LONG BEACH, CA - The Yadunandan Center for India Studies at California State University Long Beach held its 14th Annual Uka and Nalini Solanki Foundation Lecture on Apr. 27. Keynote speaker, Prof. Anand Yang transported the audience of close to 300, to experience India and China of the late 19th and...
Yang’s enlightening lecture was titled ‘Subaltern Speak: An Indian Soldier’s Travelogue of China, 1900-1901.’ It was based on a book Yang is translating called ‘ Thirteen Months in China,’ written in Hindi by an Indian subaltern, or military officer, who was part of the 7th Rajput regiment of the British Army, which travelled to China to help suppress the Boxer Uprising there in 1900-1901.
A Chinese secret organization, whose members were well trained in the martial arts, called the Boxers, led an uprising in China against the spread of Western imperialism and Japanese influence there.
The original book ‘Chin Mein Teraha Maas’ was written by the subaltern, Thakur Gadadhar Singh and published in Lucknow in 1902. Only 1000 copies were printed. He was one of the greatest and among the first few travel writers in India.
Explaining why he chose to translate this book, Yang said he had always been intrigued by the cosmopolitan knowledge of the rank and file of people living in the countryside in India during the 18th and 19th centuries. There were soldiers, convicts, slaves, indentured laborers who left the shores of India to travel to other lands. Getting to know their impressions, especially about China , was what egged him on the challenges of translating the Sanksritized Hindi the book was written in.
Gadadhar Singh’s intention in writing the book was to share information on China, on the war against the Boxers and the victory of the soldiers. In doing so, he opened the window to another world showing that the vernacular cosmopolitan understanding of the world was sophisticated , beyond the village and town they lived in. Gadadhar Singh acted as a bridge between two civilizations.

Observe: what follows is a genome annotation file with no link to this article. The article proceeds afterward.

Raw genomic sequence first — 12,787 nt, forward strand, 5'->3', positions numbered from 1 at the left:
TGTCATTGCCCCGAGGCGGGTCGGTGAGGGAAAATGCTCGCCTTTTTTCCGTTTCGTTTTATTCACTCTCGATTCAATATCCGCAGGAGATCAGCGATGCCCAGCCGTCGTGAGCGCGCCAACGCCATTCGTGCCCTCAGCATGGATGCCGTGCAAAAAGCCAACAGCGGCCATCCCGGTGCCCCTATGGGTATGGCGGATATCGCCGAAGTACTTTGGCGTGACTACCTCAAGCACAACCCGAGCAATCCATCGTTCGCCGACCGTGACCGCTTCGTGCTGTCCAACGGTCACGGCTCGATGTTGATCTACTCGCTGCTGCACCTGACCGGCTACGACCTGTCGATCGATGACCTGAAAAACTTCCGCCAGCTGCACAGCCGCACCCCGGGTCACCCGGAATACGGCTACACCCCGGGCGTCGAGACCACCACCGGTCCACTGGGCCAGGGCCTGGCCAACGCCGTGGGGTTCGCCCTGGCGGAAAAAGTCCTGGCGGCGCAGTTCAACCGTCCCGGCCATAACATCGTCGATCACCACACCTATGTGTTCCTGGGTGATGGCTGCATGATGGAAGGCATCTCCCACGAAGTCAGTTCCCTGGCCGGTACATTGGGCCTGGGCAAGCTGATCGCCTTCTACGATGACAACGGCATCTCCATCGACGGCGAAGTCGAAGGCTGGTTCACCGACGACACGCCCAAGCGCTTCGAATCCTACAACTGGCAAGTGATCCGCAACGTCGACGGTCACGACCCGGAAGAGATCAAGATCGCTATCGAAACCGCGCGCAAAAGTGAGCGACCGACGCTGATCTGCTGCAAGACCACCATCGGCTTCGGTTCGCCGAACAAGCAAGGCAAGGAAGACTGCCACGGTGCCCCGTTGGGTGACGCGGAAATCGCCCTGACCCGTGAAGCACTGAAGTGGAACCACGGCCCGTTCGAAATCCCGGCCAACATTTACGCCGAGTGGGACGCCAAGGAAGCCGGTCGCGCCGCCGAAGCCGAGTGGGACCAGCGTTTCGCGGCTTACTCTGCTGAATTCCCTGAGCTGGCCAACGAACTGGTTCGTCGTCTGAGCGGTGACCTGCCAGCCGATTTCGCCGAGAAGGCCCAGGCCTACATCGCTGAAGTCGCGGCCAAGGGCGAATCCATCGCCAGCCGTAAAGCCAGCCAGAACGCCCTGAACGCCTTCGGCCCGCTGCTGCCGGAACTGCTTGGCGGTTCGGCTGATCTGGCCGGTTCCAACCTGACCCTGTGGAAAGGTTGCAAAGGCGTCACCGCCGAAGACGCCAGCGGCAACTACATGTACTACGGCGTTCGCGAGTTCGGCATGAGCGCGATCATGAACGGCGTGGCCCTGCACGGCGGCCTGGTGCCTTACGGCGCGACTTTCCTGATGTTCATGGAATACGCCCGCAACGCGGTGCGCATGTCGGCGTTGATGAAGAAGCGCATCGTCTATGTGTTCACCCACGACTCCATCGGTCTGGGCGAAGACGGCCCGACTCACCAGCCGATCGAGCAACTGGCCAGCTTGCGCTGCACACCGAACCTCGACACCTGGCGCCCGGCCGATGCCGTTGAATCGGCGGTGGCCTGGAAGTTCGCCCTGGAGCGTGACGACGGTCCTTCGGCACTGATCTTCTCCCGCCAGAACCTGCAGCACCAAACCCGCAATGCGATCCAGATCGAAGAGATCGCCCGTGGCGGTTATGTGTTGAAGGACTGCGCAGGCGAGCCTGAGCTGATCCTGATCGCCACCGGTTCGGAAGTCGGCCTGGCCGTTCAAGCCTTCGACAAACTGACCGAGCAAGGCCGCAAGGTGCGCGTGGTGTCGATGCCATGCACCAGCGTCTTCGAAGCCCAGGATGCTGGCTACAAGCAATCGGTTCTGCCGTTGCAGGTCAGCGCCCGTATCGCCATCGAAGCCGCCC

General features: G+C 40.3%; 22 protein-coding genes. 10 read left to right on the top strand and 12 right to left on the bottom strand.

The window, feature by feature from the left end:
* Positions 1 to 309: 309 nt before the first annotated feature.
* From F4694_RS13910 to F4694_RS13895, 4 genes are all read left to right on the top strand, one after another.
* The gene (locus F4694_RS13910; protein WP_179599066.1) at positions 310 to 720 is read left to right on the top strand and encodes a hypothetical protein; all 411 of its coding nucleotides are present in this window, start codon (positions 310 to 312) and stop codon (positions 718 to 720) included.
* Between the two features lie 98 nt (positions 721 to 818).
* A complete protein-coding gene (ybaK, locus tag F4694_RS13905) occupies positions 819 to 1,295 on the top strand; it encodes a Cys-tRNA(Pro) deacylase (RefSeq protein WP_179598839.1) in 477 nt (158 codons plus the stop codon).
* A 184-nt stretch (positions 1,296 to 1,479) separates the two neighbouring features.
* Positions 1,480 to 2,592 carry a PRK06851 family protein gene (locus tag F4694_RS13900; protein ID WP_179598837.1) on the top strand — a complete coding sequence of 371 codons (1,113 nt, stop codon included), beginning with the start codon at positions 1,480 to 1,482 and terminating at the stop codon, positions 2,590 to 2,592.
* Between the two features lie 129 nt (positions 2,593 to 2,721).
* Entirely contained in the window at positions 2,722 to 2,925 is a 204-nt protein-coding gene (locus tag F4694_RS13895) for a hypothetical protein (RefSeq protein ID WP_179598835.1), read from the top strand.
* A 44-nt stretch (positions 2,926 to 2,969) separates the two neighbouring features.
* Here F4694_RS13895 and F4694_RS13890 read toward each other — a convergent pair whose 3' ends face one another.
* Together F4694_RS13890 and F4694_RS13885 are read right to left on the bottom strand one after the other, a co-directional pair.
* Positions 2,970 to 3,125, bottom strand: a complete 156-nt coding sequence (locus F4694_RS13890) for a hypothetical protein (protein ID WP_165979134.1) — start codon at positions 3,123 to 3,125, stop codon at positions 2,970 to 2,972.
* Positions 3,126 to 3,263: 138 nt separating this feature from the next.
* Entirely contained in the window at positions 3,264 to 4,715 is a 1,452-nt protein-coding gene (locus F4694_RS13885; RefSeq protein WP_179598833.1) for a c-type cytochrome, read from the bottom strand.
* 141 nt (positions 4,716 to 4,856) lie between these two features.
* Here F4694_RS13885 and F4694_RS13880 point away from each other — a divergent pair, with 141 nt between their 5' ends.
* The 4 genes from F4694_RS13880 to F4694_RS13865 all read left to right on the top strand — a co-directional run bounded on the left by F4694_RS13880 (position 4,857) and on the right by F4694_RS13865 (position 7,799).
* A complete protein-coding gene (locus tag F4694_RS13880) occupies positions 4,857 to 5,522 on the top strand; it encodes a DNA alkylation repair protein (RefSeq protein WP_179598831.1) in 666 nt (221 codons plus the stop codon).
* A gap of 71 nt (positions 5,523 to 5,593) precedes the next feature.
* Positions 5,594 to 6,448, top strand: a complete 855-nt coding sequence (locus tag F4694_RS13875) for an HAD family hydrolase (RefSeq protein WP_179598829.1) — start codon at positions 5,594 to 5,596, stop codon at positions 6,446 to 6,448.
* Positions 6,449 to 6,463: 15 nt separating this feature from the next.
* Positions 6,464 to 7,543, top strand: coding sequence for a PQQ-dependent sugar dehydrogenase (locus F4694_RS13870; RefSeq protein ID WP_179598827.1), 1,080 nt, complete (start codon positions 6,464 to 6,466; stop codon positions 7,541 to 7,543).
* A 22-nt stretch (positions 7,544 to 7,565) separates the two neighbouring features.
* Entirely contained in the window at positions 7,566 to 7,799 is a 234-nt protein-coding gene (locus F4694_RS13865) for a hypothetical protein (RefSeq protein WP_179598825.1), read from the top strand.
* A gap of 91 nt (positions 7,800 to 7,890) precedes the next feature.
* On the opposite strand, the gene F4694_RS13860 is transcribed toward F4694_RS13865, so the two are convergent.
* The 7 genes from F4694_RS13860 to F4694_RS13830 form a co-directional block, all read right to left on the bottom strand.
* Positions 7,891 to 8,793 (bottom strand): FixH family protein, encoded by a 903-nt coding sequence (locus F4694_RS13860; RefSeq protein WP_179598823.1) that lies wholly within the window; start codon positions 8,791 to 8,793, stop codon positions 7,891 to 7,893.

Gadadhar Singh was part of the 3,000 strong British contingent which was part of the 20,000 strong 8-Nation Alliance deployed to China to suppress the Boxer uprising there. His first impression of China was one of compassion. He mentions in his book that “…even hearts of stone would have melted because all I saw was men who looked like sticks.” He then went on to provide a deposition of atrocities committed by the civilized world on the barbaric one. He felt a certain kinship to China because China was to undergo what India was already undergoing. He used the metaphor ‘shikar’ very often saying that Europe and Japan are hunting down and preying upon China like ‘shikar.’ He lamented the rampant rape of women.
‘Kale log’ (all Asians) have been marginalized and mistreated by ‘Gore log’ (Westerners), he highlighted.
The Boxers, he said, have ‘shakti’ supernatural abilities, but they don’t have enough guns and fire power to resist the lions (British).
Seeing the poor state of China, he opined that if China succumbed to the British they may be better off. He however , presented a solution in the form of China and India coming together to form one great united power and strongly underscored this Pan Asian sentiment, seeing it as a silver lining to the downfall of China.
The book ends with a comparison of the strengths and weaknesses of India and China. The most fertile and oldest civilizations of Asia were straddled with many weaknesses like corrupt officials, large populations, wasteful spending, female illiteracy, opium smoking, foreign goods and false gods. Though the book is a lament of sorts, unmasking the hypocrisy of Western civilization, it also embodies his radical vision in uniting India and China into the greatest country in the world - ‘Chindia.’ Yang concluded, today Gadadhar Singh’s dream has partly come true with both India and China being powers to contend with in Asia.
A lively Q& A session followed.
In appreciation, Yang was presented a book on Mahatma Gandhi by Uka Solanki.
Dean of College of Liberal Arts David Wallace thanked the Solanki Family for their generosity, which enables the university each year to bring a distinguished speaker and hold an intellectually stimulating event. He also thanked Dr Tim Keirn for doing a great job of putting the event together. Dr Keirn, thanking the Solankis and all those who helped make the event a success, also gave an update on the summer workshops on India for local schoolteachers here, and the one held in Maryland which is gaining in popularity and has a long wait list. Uka and Nalini Solanki established the Yadunandan Center for India Studies in 2005. The endowment helped establish the Lecture Series. (Photo credit: Debbie Hildreth Pisarcik)